For the second time since demolition began in New York City this March to demolish a block of Midtown East office buildings, workers have been injured in falls when part of the building collapsed on them.
The latest demolition mishap occurred the morning of Friday, July 24; two employees of Waldorf Demolition were working on a scaffold on the second floor of the 22-story office building at 317 Madison Avenue, when parts of a collapsing ceiling knocked them to the floor about six feet below them.
Both workers were treated at Bellevue Hospital Center for injuries, described by a fire department spokesman as serious but not life-endangering and by a spokesman for the construction manager Tishman Construction as “minor.”
A spokesperson for the New York City’s Department of Buildings stated the department would investigate and that the demolition company would be fined for failure to protect workers against fall safety hazards.
The incident follows another fall accident on the same block. In that case, on the morning of April 7, four workers from Waldorf Demolition were injured at 331 Madison Avenue, as they were standing on a spiral staircase on the building’s mezzanine level, trying to remove a large, heavy chandelier in the ceiling by the building’s entrance. The demolition workers were reportedly bracing themselves against a heavy four-foot high marble staircase banister, which suddenly gave way, sending them to the ground floor about 15 feet below.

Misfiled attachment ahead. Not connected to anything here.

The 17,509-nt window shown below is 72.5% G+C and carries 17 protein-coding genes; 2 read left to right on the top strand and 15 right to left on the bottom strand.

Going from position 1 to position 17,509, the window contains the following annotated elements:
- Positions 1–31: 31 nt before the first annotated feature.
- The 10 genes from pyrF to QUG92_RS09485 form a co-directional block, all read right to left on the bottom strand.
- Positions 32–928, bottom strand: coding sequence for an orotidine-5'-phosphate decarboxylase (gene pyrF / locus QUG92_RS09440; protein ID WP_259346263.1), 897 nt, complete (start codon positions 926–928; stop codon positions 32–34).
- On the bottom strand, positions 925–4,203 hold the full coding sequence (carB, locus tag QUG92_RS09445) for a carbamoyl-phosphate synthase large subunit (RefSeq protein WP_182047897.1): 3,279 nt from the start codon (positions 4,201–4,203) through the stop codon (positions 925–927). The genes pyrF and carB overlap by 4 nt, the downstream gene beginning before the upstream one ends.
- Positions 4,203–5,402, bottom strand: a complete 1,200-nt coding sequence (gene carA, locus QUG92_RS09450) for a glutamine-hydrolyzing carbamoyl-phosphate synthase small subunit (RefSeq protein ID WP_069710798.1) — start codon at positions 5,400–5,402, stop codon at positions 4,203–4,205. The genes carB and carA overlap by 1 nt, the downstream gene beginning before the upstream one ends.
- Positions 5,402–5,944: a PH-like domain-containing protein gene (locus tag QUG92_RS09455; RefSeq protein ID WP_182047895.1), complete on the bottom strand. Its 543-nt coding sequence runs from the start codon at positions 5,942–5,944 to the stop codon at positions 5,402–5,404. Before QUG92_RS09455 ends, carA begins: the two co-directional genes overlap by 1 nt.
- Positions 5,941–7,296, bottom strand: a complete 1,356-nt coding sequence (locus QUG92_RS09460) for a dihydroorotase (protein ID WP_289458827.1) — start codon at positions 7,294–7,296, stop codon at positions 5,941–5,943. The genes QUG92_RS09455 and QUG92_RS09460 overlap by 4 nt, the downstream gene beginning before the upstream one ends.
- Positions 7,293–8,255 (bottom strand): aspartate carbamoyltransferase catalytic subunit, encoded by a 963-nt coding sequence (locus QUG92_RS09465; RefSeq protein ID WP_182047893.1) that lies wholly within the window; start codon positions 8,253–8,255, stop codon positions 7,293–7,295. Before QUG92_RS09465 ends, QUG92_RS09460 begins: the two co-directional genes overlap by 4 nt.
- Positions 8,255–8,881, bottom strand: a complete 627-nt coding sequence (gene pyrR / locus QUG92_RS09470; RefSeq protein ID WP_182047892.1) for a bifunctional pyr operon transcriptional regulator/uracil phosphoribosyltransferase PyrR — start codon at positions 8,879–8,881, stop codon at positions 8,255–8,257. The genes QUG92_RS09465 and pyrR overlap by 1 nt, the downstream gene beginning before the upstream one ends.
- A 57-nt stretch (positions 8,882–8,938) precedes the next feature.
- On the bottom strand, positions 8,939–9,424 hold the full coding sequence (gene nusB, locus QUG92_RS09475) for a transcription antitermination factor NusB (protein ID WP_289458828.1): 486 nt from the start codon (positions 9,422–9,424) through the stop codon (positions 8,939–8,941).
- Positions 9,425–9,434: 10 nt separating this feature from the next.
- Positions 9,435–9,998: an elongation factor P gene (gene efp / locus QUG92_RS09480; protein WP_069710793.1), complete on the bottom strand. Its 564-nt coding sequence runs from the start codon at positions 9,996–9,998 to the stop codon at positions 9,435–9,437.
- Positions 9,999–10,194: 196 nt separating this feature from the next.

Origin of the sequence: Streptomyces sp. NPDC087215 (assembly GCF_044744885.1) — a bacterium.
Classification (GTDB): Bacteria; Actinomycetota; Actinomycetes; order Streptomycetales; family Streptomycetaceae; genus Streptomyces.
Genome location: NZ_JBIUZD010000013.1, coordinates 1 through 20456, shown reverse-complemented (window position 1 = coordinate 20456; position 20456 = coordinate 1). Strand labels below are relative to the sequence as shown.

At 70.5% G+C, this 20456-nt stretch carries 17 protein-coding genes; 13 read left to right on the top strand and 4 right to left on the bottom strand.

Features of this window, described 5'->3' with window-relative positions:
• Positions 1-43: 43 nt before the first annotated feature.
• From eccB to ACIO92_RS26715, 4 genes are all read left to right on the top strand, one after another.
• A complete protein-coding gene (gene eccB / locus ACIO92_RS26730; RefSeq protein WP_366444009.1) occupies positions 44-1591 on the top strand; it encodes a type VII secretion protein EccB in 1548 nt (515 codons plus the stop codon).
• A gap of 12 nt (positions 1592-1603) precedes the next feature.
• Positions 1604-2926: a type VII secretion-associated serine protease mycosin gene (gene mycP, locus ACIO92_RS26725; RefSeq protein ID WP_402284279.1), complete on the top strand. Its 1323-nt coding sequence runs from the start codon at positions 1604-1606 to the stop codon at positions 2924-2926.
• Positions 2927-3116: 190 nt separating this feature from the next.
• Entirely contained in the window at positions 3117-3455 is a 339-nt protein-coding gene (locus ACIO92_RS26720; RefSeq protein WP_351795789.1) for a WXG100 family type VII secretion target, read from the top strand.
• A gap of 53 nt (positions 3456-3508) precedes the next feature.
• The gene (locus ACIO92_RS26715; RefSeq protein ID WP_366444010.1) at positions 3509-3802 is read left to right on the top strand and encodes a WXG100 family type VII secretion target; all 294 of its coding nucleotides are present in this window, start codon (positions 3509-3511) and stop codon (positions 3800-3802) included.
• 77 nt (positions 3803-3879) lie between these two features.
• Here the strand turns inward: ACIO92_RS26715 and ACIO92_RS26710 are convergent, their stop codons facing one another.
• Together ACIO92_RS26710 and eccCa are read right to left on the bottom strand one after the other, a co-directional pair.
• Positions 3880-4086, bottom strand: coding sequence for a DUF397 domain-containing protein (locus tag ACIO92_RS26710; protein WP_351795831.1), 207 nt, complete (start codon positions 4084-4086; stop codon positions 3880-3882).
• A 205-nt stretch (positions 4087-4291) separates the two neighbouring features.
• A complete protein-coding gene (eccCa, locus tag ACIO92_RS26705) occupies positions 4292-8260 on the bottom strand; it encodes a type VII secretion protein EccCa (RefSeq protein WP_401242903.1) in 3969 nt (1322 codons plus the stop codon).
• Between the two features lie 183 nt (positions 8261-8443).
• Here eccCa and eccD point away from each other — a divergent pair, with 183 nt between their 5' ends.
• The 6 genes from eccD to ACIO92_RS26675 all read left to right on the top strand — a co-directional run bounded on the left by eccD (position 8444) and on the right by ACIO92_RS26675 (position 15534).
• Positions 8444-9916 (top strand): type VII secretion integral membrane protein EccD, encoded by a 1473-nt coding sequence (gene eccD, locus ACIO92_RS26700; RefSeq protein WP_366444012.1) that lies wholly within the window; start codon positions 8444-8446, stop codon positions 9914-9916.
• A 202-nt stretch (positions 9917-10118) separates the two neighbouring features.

Just as in the latest accident, the city building officials issued citations for safety code violations.
Tishman Construction and Waldorf Demolition have each been cited in the past for violations of fall safety laws. The Occupational Safety and Health Administration (OSHA) fined Tishman $7,000 in 2012 when agency inspectors found fall safety violations at a Tishman job site, and levied a $5,000 fine against Waldorf Demolition in 2010 for inadequate fall protection.
Falls, like these experienced by the demolition workers in both these incidents, are the leading cause of on-the-job fatalities for construction workers, responsible for about a third of all deaths in construction industry accidents, nearly half of all private-industry workers killed in falls are construction workers.